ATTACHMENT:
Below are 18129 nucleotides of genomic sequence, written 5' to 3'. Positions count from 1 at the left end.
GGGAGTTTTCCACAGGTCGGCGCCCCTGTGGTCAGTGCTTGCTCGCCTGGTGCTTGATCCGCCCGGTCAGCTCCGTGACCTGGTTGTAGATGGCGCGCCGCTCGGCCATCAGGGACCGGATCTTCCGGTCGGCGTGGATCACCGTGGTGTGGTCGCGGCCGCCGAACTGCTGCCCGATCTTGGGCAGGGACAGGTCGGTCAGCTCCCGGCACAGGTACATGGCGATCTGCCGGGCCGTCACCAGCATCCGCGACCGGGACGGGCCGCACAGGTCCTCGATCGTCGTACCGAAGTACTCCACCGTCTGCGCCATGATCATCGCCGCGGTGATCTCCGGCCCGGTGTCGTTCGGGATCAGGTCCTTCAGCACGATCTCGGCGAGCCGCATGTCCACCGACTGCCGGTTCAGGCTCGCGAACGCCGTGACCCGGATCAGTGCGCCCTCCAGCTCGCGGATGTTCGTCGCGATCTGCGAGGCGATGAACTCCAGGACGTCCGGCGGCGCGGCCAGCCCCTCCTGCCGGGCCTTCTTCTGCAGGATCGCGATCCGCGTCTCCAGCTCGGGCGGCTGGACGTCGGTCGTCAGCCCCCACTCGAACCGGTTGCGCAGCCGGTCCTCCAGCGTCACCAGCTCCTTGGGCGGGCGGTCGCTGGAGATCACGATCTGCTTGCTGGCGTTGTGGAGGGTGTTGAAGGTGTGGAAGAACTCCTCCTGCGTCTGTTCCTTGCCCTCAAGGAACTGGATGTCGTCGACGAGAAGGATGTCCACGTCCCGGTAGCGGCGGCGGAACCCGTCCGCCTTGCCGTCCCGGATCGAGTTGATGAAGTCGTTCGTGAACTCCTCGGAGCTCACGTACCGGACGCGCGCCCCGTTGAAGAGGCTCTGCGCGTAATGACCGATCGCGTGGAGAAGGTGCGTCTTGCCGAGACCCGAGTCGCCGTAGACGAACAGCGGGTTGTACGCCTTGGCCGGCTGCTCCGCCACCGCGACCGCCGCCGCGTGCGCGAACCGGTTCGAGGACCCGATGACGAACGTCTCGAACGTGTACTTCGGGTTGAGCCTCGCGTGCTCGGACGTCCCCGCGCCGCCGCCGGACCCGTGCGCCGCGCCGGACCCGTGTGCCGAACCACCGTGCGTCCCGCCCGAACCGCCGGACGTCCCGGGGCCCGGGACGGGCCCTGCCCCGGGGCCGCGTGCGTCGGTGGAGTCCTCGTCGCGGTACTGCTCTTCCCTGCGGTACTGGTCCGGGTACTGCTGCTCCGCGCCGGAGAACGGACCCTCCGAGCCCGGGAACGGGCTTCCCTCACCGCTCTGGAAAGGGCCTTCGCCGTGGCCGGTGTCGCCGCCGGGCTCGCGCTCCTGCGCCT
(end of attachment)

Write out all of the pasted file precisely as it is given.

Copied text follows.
Below are 18129 nucleotides of genomic sequence, written 5' to 3'. Positions count from 1 at the left end.
GGGAGTTTTCCACAGGTCGGCGCCCCTGTGGTCAGTGCTTGCTCGCCTGGTGCTTGATCCGCCCGGTCAGCTCCGTGACCTGGTTGTAGATGGCGCGCCGCTCGGCCATCAGGGACCGGATCTTCCGGTCGGCGTGGATCACCGTGGTGTGGTCGCGGCCGCCGAACTGCTGCCCGATCTTGGGCAGGGACAGGTCGGTCAGCTCCCGGCACAGGTACATGGCGATCTGCCGGGCCGTCACCAGCATCCGCGACCGGGACGGGCCGCACAGGTCCTCGATCGTCGTACCGAAGTACTCCACCGTCTGCGCCATGATCATCGCCGCGGTGATCTCCGGCCCGGTGTCGTTCGGGATCAGGTCCTTCAGCACGATCTCGGCGAGCCGCATGTCCACCGACTGCCGGTTCAGGCTCGCGAACGCCGTGACCCGGATCAGTGCGCCCTCCAGCTCGCGGATGTTCGTCGCGATCTGCGAGGCGATGAACTCCAGGACGTCCGGCGGCGCGGCCAGCCCCTCCTGCCGGGCCTTCTTCTGCAGGATCGCGATCCGCGTCTCCAGCTCGGGCGGCTGGACGTCGGTCGTCAGCCCCCACTCGAACCGGTTGCGCAGCCGGTCCTCCAGCGTCACCAGCTCCTTGGGCGGGCGGTCGCTGGAGATCACGATCTGCTTGCTGGCGTTGTGGAGGGTGTTGAAGGTGTGGAAGAACTCCTCCTGCGTCTGTTCCTTGCCCTCAAGGAACTGGATGTCGTCGACGAGAAGGATGTCCACGTCCCGGTAGCGGCGGCGGAACCCGTCCGCCTTGCCGTCCCGGATCGAGTTGATGAAGTCGTTCGTGAACTCCTCGGAGCTCACGTACCGGACGCGCGCCCCGTTGAAGAGGCTCTGCGCGTAATGACCGATCGCGTGGAGAAGGTGCGTCTTGCCGAGACCCGAGTCGCCGTAGACGAACAGCGGGTTGTACGCCTTGGCCGGCTGCTCCGCCACCGCGACCGCCGCCGCGTGCGCGAACCGGTTCGAGGACCCGATGACGAACGTCTCGAACGTGTACTTCGGGTTGAGCCTCGCGTGCTCGGACGTCCCCGCGCCGCCGCCGGACCCGTGCGCCGCGCCGGACCCGTGTGCCGAACCACCGTGCGTCCCGCCCGAACCGCCGGACGTCCCGGGGCCCGGGACGGGCCCTGCCCCGGGGCCGCGTGCGTCGGTGGAGTCCTCGTCGCGGTACTGCTCTTCCCTGCGGTACTGGTCCGGGTACTGCTGCTCCGCGCCGGAGAACGGACCCTCCGAGCCCGGGAACGGGCTTCCCTCACCGCTCTGGAAAGGGCCTTCGCCGTGGCCGGTGTCGCCGCCGGGCTCGCGCTCCTGCGCCT